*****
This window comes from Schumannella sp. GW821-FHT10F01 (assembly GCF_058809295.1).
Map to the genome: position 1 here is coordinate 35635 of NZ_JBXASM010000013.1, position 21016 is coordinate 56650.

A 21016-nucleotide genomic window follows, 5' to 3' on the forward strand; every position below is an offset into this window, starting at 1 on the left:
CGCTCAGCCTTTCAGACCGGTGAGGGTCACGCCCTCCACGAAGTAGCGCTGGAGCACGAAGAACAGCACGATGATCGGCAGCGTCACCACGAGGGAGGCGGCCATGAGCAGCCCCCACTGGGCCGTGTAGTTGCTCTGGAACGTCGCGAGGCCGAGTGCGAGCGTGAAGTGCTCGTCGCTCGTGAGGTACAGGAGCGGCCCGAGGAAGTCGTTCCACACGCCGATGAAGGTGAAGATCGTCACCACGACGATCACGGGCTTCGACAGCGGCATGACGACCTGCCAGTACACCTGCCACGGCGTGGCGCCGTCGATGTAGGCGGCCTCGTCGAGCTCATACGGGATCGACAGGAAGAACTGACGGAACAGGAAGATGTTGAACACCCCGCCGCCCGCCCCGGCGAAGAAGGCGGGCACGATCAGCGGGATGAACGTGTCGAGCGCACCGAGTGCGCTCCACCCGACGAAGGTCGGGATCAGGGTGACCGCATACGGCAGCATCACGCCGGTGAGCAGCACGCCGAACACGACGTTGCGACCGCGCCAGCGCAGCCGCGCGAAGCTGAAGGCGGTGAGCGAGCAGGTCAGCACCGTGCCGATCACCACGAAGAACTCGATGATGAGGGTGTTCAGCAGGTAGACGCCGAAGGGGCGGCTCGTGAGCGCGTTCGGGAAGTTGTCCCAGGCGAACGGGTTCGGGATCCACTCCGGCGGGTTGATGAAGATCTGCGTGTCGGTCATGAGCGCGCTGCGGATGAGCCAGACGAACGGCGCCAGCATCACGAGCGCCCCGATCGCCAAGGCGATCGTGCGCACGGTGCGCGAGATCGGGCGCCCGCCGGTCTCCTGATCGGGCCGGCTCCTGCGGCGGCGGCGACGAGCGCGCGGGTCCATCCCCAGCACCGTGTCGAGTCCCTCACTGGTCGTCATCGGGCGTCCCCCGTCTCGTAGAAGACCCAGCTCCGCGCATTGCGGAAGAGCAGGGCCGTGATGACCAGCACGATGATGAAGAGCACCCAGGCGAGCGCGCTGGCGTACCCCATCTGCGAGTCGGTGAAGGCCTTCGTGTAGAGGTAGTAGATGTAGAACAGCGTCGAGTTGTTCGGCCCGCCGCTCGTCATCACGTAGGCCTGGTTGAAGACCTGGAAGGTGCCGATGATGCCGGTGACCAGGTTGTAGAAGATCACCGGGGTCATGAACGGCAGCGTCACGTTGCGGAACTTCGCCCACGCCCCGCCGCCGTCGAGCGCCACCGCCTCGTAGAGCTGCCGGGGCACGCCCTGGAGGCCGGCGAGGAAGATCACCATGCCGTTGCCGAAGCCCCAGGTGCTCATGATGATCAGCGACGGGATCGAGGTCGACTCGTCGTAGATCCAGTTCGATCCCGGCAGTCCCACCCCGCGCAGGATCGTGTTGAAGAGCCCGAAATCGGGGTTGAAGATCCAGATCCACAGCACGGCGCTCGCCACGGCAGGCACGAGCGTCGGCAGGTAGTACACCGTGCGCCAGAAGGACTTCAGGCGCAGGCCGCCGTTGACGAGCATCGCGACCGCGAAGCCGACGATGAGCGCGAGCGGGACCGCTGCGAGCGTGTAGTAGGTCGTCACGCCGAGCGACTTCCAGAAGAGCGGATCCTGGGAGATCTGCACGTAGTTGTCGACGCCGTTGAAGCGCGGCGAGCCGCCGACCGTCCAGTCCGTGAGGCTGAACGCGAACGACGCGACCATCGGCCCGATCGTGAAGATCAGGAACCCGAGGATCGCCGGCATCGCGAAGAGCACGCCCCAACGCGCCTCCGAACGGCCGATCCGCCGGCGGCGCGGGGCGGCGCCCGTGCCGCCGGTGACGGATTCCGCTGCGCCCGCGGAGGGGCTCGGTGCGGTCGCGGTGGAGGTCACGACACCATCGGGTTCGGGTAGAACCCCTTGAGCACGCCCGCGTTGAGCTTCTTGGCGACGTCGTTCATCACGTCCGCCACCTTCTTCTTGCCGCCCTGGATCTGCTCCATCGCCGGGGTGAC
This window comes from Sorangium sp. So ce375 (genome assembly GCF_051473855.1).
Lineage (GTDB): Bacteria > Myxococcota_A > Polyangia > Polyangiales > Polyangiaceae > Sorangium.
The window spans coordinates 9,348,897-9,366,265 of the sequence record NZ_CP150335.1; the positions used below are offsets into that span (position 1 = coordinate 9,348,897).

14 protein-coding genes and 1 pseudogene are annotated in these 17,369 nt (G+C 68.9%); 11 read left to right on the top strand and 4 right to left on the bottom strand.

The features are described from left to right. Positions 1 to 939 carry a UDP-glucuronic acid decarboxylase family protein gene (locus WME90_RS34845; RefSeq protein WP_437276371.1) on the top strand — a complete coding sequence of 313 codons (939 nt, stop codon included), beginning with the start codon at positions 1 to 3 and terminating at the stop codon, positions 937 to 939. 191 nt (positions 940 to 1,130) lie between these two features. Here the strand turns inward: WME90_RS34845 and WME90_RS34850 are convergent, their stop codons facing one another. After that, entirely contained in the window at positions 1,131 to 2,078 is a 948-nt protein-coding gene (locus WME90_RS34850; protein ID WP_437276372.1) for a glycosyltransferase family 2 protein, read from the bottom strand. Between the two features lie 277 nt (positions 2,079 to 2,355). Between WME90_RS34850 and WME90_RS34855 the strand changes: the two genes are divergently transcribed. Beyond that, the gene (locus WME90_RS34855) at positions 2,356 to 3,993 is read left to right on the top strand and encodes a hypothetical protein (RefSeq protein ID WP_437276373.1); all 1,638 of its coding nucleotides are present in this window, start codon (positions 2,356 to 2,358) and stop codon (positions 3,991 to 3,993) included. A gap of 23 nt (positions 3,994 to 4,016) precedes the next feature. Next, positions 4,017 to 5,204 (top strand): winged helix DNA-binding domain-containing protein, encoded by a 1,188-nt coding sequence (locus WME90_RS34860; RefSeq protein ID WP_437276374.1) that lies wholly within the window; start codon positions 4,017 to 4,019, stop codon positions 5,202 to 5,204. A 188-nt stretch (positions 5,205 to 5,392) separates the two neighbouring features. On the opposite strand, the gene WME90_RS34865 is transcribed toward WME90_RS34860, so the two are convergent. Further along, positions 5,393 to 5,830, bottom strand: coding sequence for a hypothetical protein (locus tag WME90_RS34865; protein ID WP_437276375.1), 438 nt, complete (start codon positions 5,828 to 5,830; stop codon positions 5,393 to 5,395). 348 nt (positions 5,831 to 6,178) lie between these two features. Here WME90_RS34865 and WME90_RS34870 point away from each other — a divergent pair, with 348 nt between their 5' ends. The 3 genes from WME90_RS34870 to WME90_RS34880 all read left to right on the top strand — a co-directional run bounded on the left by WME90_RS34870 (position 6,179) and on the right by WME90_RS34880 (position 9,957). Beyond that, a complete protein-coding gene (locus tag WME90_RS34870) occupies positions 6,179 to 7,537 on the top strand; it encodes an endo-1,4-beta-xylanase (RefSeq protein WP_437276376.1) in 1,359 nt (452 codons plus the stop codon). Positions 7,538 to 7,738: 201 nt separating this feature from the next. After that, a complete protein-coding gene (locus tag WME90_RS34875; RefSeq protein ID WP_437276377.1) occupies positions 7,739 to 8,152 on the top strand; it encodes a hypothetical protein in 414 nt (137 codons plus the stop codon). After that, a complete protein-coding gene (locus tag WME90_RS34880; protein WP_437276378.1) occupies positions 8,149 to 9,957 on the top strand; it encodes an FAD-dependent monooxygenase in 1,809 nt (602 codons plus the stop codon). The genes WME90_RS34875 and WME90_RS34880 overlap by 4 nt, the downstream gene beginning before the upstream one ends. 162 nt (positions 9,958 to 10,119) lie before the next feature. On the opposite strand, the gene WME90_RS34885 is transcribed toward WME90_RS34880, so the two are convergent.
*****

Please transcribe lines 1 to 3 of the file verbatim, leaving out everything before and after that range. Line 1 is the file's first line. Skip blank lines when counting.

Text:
This window comes from Schumannella sp. GW821-FHT10F01 (assembly GCF_058809295.1).
Map to the genome: position 1 here is coordinate 35635 of NZ_JBXASM010000013.1, position 21016 is coordinate 56650.

A 21016-nucleotide genomic window follows, 5' to 3' on the forward strand; every position below is an offset into this window, starting at 1 on the left: